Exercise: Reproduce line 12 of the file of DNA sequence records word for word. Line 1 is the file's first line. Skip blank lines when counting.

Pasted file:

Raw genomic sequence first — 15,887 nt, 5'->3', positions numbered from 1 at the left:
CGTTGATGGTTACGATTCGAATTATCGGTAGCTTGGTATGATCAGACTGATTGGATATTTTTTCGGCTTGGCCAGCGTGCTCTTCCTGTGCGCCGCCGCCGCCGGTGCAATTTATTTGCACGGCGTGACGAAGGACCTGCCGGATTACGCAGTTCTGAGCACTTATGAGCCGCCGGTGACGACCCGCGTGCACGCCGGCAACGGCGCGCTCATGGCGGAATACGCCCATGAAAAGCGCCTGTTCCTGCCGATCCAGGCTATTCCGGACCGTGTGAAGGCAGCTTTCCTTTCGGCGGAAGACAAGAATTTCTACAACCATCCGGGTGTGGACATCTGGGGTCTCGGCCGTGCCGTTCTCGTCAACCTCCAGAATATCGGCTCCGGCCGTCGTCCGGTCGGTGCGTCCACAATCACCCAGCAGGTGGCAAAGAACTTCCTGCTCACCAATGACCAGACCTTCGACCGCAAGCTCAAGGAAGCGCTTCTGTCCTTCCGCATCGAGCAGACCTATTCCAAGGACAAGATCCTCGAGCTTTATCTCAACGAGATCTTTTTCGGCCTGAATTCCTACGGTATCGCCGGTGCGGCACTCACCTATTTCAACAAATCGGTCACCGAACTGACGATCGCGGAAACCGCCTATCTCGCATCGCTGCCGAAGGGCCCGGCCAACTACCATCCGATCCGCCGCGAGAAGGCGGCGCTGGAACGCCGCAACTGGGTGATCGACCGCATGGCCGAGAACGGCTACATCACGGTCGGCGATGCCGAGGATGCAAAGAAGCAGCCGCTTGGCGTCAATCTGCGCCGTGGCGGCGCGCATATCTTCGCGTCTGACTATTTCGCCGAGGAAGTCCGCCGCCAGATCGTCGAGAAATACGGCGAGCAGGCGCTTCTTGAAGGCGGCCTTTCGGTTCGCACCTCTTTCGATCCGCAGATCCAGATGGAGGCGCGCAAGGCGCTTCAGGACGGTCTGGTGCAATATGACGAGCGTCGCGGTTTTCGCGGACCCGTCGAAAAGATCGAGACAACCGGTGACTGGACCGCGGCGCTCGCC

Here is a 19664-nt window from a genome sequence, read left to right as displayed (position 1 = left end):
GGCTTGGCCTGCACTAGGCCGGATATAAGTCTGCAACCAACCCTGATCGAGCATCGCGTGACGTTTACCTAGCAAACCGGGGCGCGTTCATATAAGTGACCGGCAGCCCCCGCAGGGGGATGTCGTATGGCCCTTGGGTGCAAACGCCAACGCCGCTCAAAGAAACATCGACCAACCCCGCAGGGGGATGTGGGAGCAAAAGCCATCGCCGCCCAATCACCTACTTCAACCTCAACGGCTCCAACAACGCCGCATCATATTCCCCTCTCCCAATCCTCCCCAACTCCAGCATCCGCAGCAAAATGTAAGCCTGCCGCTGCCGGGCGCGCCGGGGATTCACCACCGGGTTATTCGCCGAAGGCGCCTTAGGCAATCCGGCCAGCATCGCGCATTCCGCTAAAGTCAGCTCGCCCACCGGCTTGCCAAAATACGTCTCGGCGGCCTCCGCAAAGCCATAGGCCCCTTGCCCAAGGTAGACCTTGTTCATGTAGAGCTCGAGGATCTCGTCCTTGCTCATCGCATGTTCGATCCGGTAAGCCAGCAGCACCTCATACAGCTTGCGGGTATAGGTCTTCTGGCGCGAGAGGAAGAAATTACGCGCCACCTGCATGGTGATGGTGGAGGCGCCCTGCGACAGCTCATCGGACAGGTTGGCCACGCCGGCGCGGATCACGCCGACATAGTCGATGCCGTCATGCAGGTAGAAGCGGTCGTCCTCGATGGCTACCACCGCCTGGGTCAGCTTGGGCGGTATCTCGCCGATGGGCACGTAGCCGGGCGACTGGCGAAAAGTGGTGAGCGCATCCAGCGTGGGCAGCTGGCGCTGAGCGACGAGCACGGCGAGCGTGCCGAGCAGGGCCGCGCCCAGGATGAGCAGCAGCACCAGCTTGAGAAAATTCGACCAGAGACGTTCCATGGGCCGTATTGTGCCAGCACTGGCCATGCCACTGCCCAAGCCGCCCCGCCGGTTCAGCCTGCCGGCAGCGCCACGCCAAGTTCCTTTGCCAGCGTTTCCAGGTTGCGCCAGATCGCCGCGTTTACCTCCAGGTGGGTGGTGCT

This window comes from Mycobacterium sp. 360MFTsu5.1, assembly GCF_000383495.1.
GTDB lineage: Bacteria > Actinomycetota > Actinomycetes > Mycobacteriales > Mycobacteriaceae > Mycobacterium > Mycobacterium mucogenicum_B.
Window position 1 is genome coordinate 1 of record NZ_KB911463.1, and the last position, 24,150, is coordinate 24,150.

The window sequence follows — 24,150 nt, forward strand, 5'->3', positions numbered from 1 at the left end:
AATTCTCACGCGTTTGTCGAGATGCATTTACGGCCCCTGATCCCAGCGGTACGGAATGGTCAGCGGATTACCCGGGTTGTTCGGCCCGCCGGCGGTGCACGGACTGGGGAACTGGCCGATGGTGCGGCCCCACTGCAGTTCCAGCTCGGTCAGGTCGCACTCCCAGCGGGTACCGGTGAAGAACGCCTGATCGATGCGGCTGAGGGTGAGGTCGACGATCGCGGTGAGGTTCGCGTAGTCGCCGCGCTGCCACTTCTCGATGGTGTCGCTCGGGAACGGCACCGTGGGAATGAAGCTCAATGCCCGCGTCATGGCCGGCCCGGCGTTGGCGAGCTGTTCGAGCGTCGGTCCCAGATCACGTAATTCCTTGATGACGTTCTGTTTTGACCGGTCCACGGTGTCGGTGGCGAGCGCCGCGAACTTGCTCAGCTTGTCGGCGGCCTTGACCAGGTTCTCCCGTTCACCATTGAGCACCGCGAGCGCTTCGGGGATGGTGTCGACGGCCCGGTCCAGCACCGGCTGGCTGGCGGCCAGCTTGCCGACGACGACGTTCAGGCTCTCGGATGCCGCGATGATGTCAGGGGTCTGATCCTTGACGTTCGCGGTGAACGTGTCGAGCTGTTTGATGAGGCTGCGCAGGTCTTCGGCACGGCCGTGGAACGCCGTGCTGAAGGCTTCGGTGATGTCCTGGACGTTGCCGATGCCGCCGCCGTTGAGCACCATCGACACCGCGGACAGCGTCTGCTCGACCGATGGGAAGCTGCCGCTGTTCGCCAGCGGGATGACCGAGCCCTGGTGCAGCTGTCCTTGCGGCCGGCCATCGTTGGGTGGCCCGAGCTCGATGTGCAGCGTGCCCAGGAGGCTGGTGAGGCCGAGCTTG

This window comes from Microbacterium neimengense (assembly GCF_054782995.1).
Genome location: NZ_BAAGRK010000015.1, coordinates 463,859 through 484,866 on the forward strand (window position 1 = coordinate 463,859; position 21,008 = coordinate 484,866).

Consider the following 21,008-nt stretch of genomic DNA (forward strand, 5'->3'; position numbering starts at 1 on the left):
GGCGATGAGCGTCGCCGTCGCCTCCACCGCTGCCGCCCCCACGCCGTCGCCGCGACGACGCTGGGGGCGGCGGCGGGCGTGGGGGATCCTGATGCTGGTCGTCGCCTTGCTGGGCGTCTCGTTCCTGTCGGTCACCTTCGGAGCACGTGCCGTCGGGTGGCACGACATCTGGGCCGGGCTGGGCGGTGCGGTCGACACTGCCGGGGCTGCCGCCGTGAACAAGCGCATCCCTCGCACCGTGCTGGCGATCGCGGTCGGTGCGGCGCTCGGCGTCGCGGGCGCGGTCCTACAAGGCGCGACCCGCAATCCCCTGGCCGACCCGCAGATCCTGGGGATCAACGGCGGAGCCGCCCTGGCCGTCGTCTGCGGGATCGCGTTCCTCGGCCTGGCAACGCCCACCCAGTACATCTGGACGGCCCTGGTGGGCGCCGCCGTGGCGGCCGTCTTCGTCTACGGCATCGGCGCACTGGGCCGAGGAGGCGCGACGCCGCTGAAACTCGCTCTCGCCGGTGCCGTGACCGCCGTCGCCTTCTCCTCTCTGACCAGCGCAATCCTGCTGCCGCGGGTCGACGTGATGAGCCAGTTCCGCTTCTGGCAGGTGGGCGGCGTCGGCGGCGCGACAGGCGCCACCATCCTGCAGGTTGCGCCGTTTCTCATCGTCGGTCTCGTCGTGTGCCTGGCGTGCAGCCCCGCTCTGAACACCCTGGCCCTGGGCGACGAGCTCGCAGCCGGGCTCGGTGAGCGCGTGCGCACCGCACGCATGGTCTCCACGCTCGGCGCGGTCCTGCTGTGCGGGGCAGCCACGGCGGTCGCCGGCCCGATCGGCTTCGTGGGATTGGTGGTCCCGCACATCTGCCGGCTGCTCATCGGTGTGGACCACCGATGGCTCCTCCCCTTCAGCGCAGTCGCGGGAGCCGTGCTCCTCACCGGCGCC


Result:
Consider the following 21,008-nt stretch of genomic DNA (forward strand, 5'->3'; position numbering starts at 1 on the left):